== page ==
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Box: Who’s next?

One of the more vibrant discussions in Chinese securities at the moment is: who’s next?

It has not escaped the attention of American banks that the three new licences, or variations in licence, since the end of the moratorium have all been for European banks: Credit Suisse, Deutsche, and CLSA (whose major shareholder is Credit Agricole).

It’s not for want of trying. US houses known to have either signed memoranda of understanding with local brokerages, or at the very least to have informal agreements in place, include Merrill Lynch (Huaan Securities), JP Morgan (Bohai Securities), Morgan Stanley (China Fortune Securities), and Citi (Central China Securities), as well as Australia’s Macquarie Bank with Hengtai Securities.

So what’s the delay with the Americans?

There are two theories. One, commonly talked about since the US election, is that this has to do with US-China relations at the highest level. Under this argument, approvals for US securities joint ventures in China are linked to broader bilateral issues: that China wants to see how relations develop under Obama, and that treasury secretary Tim Geithner may have dealt a blow to the process with his comments about China manipulating its currency.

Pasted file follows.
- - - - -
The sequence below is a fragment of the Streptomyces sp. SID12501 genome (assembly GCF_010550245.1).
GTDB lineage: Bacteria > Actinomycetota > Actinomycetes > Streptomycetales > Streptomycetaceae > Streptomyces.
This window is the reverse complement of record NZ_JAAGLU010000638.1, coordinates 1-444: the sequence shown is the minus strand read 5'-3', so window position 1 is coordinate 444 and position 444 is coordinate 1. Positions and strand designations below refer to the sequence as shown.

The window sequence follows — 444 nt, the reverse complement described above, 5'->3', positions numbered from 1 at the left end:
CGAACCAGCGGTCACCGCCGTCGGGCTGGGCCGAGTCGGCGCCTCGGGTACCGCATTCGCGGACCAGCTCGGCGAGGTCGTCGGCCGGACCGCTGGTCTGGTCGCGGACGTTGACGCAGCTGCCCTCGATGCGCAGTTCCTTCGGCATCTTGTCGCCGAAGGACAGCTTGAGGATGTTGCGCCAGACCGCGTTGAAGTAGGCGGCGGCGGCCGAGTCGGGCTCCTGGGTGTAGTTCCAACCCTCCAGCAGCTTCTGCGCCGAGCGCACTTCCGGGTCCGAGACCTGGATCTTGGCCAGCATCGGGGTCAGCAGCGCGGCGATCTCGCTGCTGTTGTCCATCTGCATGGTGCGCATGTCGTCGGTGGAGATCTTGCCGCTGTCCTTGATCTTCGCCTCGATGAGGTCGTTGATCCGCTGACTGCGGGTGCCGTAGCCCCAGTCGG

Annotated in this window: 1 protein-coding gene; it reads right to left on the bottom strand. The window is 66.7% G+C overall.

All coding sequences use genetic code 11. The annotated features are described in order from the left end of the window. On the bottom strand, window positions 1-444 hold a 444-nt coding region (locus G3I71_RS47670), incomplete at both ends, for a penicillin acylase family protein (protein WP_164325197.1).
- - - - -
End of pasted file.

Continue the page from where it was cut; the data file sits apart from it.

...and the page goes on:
“We were definitely surprised that Europe got two [excluding CLSA’s expansion] before the US got another one but we felt that definitely had to do with relations at the strategic economic dialogue level not being as smooth as they could have been,” says one US banker. A Chinese banker in Beijing has reached a similar conclusion: “I think the government here has used it [SJV approvals] as a card to play with the US government,” he says.

One problem with this theory is that only one of the licences (Deutsche’s) has been awarded since Obama’s election; Credit Suisse’s and CLSA’s came under the previous administration, which makes a change of government or a vocal treasury secretary unlikely reasons for delay.

The other theory is that it has to do with the state of US institutions. While Deutsche and Credit Suisse have hardly emerged unscathed from the financial crisis, they certainly look in better shape than some of the names known to be in the queue, notably Citi, whose entire future as a private sector entity is under scrutiny, and Merrill Lynch, which no longer even exists in its own right (and whose new parent, Bank of America, is under similar pressures to Citi). Under this theory, China wants to be sure the institutions will survive, and survive without being taken over by the US state itself, before awarding a licence.

Chris Wright
Chris Wright
Chris is a journalist specialising in business and financial journalism across Asia, Australia and the Middle East. He is Asia editor for Euromoney magazine and has written for publications including the Financial Times, Institutional Investor, Forbes, Asiamoney, the Australian Financial Review, Discovery Channel Magazine, Qantas: The Australian Way and BRW. He is the author of No More Worlds to Conquer, published by HarperCollins.

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